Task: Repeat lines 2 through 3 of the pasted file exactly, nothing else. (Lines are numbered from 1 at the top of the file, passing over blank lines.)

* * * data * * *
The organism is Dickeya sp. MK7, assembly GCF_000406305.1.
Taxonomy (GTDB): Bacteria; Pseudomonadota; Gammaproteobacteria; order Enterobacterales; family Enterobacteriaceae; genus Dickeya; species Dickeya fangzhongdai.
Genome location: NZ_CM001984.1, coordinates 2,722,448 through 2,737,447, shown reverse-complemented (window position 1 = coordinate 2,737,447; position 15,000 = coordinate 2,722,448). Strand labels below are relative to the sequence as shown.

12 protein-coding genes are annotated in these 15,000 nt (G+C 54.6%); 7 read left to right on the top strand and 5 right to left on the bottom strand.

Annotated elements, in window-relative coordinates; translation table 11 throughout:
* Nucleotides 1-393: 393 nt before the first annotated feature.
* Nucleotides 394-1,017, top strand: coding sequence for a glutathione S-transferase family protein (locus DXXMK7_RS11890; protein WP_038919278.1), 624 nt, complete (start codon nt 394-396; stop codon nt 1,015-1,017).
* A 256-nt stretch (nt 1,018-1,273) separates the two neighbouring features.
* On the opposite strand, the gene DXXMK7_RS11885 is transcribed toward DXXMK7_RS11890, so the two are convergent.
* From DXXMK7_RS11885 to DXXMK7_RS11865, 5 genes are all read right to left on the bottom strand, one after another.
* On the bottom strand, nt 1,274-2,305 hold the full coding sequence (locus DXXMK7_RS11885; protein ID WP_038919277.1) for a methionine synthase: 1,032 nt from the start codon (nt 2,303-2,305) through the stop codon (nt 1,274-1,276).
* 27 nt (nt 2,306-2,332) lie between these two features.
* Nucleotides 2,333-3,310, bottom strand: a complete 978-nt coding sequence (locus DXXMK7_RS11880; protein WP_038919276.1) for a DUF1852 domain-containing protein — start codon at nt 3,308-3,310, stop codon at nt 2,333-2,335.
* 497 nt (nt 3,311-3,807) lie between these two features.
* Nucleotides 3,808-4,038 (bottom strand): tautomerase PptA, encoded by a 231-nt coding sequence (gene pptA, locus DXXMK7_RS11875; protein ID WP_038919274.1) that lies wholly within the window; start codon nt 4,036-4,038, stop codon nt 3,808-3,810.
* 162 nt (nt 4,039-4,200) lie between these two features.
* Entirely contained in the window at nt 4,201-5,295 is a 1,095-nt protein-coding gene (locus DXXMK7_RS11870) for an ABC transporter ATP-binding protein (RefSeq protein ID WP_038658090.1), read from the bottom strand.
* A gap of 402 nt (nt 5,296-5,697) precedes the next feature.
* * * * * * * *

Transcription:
Taxonomy (GTDB): Bacteria; Pseudomonadota; Gammaproteobacteria; order Enterobacterales; family Enterobacteriaceae; genus Dickeya; species Dickeya fangzhongdai.
Genome location: NZ_CM001984.1, coordinates 2,722,448 through 2,737,447, shown reverse-complemented (window position 1 = coordinate 2,737,447; position 15,000 = coordinate 2,722,448). Strand labels below are relative to the sequence as shown.